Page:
Constant C is a new puzzle platformer from International Games System. In it, you control a robot that awakes from a slumber of sorts on a space station where time has seemingly stopped. What’s the cause of this? How do you fix it? Through the course of the game, you acquire abilities that allow you to manipulate gravity in order to repair that which has been broken.
These powers work quite well, too. The fact that the map can twist around based on which wall you call the floor at any given moment means that puzzles can span each extremity of the environment. This makes for highly engaging and interesting conundrums. What’s more is that the game does an excellent job of allowing you to slowly wade into the experience and acclimatise to the mechanics.
Or at least, it does for a while. In the early going, the learning curve here is impressively gradual and the pacing works great, teaching you how everything works. However, as the experience wears on, and more elements are introduced, the learning curve becomes steeper and steeper until it’s practically impossible to keep pace with.
As such, if you’re looking for a more casual experience, you won’t be able to finish this intergalactic journey without getting frustrated. And that’s a real shame, as the writing is great. While it initially opens with a fairly standard ‘wake up and everyone’s gone’ scenario, the complexities of the story and the development of its characters are handled spectacularly.
Speaking of the characters, the art style prompted a spot of bother for this particular writer. While the models are pleasant to look at, they’re a little too cutesy for the ruthless death animations that you’ll encounter throughout the course of the game, which creates a bit of a weird tonal dissonance. The fact that there’s a fail state at all isn’t exactly problematic, it’s just the way that it’s depicted.
Of course, it doesn’t help that outside of these adorable personalities, you’ll be working your way through mostly bland and uninteresting backdrops that do very little to enhance the experience at all. Once you’ve seen the first few levels, there’s not really a whole lot else to keep you interested over the course of the rest of the adventure.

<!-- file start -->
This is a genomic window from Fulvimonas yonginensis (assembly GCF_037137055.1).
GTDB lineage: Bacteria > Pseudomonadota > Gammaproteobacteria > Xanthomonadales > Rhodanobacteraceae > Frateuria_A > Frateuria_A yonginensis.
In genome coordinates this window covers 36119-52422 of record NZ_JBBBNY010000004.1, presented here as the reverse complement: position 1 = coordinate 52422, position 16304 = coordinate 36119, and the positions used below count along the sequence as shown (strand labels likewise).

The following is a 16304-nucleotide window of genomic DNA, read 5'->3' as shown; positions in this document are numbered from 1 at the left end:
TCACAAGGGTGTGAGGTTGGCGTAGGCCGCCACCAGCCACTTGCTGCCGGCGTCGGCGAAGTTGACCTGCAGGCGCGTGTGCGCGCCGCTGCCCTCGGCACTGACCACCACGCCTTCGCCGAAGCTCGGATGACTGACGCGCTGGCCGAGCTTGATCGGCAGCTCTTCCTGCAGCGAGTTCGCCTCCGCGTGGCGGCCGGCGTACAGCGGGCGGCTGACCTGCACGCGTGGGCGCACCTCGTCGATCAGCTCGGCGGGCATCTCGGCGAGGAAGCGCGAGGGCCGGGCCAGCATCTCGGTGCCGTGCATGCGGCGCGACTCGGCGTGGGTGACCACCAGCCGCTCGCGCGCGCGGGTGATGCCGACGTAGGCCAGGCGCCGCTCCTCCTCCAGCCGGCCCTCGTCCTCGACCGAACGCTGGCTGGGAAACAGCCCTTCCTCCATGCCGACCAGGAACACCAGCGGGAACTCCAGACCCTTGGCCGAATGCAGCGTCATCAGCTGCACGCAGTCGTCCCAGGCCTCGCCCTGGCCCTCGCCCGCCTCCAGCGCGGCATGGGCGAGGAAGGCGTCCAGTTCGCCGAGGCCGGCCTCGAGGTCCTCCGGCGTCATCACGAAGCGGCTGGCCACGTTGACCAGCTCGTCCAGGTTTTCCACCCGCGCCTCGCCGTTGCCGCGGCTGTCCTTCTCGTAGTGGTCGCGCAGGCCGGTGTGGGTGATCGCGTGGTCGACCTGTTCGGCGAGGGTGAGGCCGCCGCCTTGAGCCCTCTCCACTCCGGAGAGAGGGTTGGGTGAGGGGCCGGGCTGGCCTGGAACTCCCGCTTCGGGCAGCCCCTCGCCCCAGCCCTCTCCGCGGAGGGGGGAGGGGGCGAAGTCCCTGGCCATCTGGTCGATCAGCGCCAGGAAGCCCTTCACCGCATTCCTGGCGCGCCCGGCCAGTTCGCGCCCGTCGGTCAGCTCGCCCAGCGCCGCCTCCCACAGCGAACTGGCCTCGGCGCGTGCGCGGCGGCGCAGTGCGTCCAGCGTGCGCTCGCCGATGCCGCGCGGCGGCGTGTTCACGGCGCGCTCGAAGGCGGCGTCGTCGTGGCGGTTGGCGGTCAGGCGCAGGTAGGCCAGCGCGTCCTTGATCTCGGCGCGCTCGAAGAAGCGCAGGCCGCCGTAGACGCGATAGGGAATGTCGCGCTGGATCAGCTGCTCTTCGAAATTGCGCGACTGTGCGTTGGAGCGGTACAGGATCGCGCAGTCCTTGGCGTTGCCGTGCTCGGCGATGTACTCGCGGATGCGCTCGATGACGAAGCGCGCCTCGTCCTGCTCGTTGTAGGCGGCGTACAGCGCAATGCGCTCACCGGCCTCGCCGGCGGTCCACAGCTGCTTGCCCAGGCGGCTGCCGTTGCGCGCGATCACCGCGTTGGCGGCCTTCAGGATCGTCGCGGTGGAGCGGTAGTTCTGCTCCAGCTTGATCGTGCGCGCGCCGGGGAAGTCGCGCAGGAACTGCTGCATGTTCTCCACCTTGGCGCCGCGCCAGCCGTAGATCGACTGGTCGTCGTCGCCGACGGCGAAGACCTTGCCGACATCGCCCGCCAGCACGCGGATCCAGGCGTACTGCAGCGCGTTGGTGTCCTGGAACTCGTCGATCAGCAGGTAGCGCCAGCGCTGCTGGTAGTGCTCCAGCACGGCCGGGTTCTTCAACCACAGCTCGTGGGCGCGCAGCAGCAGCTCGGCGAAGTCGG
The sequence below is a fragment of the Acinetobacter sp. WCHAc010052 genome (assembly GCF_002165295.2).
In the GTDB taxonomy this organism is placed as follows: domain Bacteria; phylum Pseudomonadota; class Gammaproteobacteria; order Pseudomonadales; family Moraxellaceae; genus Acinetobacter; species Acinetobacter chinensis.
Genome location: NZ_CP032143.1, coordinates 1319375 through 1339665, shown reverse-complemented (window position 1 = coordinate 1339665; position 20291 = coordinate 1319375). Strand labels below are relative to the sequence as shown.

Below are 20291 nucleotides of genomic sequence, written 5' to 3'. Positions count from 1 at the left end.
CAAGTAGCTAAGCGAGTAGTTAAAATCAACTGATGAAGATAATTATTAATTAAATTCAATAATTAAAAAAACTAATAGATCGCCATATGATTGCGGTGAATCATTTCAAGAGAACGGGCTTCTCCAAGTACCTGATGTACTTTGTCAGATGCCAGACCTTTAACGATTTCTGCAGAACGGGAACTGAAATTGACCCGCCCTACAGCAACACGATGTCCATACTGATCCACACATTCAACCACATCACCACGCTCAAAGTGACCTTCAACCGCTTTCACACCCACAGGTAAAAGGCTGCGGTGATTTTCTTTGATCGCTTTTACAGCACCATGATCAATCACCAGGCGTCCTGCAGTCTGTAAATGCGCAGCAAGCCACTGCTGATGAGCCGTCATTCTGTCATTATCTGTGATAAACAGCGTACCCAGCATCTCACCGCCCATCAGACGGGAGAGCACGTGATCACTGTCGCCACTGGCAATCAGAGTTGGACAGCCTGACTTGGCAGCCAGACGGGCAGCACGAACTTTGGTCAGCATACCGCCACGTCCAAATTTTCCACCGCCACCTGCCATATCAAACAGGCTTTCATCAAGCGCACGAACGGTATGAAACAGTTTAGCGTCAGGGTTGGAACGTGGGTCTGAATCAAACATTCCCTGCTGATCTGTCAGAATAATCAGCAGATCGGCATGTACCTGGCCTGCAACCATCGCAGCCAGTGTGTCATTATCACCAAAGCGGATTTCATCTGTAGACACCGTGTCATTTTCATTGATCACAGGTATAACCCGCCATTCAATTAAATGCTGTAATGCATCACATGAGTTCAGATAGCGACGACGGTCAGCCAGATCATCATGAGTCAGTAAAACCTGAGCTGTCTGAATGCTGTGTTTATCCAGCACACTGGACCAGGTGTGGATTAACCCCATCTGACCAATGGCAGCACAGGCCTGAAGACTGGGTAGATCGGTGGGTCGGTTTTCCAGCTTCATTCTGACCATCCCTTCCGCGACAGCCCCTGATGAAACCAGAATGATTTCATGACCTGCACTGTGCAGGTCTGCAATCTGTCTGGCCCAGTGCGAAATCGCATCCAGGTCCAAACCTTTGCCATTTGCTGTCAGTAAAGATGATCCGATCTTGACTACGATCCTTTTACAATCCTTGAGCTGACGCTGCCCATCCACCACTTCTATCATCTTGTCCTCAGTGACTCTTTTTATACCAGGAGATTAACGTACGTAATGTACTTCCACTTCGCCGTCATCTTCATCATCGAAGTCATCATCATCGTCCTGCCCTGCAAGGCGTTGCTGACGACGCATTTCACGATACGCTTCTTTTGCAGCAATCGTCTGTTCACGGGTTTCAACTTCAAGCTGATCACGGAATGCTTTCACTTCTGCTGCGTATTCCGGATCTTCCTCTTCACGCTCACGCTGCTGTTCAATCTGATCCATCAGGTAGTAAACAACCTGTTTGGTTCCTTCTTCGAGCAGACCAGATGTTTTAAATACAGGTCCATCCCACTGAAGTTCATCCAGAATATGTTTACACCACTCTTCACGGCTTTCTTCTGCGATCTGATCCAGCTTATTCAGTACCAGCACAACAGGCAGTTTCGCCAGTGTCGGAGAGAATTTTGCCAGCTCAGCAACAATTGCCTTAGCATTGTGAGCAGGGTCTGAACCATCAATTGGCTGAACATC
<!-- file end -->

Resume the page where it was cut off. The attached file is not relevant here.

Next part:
It’s not just the visuals that are disappointing either, as the soundtrack doesn’t feel like it meshes with the gameplay. It’s a suitably sci-fi sounding score – which is enjoyable in isolation – but it feels strangely out of place throughout. Without voice acting and very few other sound effects in the game, this is a real shame, as the soundtrack is needed to carry the audio department, but it fails.
Furthermore, it’s odd that a song recently released to promote the game wasn’t even implemented into the experience. Pretend by the band I Fight Dragons boasts a music video that is inspired by the game, but it’s nowhere to be found in this version of the release. As a big fan of the group, this scribe may be a little biased, but it’s an unfortunate omission all the same.
Presentational issues aside, it’s good that the game at least plays well. Great feeling controls are pivotal to the success of platformers, and the action here feels very tight. The performance is strong throughout, too, with the framerate being particularly sturdy – another necessity considering the genre.
Constant C is enjoyable enough, but it never really ventures beyond that. In spite of a few areas where the title feels tonally disjointed, this is an entertaining intergalactic affair that may be worth taking a look at. Strong controls, cunning puzzles, and a surprisingly solid story offset a disconnected soundtrack and steep learning curve. It’s not bad, then – but in shooting for the stars, this release ends up tepidly hovering somewhere in the stratosphere.